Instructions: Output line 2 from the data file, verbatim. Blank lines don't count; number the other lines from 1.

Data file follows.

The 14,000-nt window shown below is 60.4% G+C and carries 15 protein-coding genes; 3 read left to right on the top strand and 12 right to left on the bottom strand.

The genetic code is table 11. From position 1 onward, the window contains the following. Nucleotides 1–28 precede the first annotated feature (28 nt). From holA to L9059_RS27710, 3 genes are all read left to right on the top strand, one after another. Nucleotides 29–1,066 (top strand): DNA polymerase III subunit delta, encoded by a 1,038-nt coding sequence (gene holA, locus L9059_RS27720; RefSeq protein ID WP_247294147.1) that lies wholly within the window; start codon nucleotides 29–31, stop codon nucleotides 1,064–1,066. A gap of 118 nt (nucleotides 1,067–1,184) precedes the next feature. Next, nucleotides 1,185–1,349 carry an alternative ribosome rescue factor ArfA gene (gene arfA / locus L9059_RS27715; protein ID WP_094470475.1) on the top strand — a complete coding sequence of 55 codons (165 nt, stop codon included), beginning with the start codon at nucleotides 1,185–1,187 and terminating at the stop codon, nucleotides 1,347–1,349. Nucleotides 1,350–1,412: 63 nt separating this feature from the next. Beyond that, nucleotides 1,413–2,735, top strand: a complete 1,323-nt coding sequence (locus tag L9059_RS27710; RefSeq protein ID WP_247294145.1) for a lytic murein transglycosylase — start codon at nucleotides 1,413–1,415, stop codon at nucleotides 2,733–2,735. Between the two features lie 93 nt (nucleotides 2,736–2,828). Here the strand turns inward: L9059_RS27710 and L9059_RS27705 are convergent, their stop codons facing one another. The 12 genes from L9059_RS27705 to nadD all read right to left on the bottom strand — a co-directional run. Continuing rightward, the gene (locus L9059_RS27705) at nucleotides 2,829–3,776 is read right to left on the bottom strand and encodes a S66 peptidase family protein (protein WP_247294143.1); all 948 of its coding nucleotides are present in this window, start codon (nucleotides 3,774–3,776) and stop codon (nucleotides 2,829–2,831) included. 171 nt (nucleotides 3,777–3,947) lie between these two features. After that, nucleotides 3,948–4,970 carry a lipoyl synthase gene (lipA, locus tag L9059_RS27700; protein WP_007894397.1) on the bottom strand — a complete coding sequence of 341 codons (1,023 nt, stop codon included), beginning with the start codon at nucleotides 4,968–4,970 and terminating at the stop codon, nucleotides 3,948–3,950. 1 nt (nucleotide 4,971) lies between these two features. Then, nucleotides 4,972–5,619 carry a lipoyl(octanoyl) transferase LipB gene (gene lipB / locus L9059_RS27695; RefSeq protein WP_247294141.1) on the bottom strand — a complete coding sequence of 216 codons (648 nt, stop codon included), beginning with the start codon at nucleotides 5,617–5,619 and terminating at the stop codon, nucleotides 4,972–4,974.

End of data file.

The genetic code is table 11. From position 1 onward, the window contains the following. Nucleotides 1–28 precede the first annotated feature (28 nt). From holA to L9059_RS27710, 3 genes are all read left to right on the top strand, one after another. Nucleotides 29–1,066 (top strand): DNA polymerase III subunit delta, encoded by a 1,038-nt coding sequence (gene holA, locus L9059_RS27720; RefSeq protein ID WP_247294147.1) that lies wholly within the window; start codon nucleotides 29–31, stop codon nucleotides 1,064–1,066. A gap of 118 nt (nucleotides 1,067–1,184) precedes the next feature. Next, nucleotides 1,185–1,349 carry an alternative ribosome rescue factor ArfA gene (gene arfA / locus L9059_RS27715; protein ID WP_094470475.1) on the top strand — a complete coding sequence of 55 codons (165 nt, stop codon included), beginning with the start codon at nucleotides 1,185–1,187 and terminating at the stop codon, nucleotides 1,347–1,349. Nucleotides 1,350–1,412: 63 nt separating this feature from the next. Beyond that, nucleotides 1,413–2,735, top strand: a complete 1,323-nt coding sequence (locus tag L9059_RS27710; RefSeq protein ID WP_247294145.1) for a lytic murein transglycosylase — start codon at nucleotides 1,413–1,415, stop codon at nucleotides 2,733–2,735. Between the two features lie 93 nt (nucleotides 2,736–2,828). Here the strand turns inward: L9059_RS27710 and L9059_RS27705 are convergent, their stop codons facing one another. The 12 genes from L9059_RS27705 to nadD all read right to left on the bottom strand — a co-directional run. Continuing rightward, the gene (locus L9059_RS27705) at nucleotides 2,829–3,776 is read right to left on the bottom strand and encodes a S66 peptidase family protein (protein WP_247294143.1); all 948 of its coding nucleotides are present in this window, start codon (nucleotides 3,774–3,776) and stop codon (nucleotides 2,829–2,831) included. 171 nt (nucleotides 3,777–3,947) lie between these two features. After that, nucleotides 3,948–4,970 carry a lipoyl synthase gene (lipA, locus tag L9059_RS27700; protein WP_007894397.1) on the bottom strand — a complete coding sequence of 341 codons (1,023 nt, stop codon included), beginning with the start codon at nucleotides 4,968–4,970 and terminating at the stop codon, nucleotides 3,948–3,950. 1 nt (nucleotide 4,971) lies between these two features. Then, nucleotides 4,972–5,619 carry a lipoyl(octanoyl) transferase LipB gene (gene lipB / locus L9059_RS27695; RefSeq protein WP_247294141.1) on the bottom strand — a complete coding sequence of 216 codons (648 nt, stop codon included), beginning with the start codon at nucleotides 5,617–5,619 and terminating at the stop codon, nucleotides 4,972–4,974.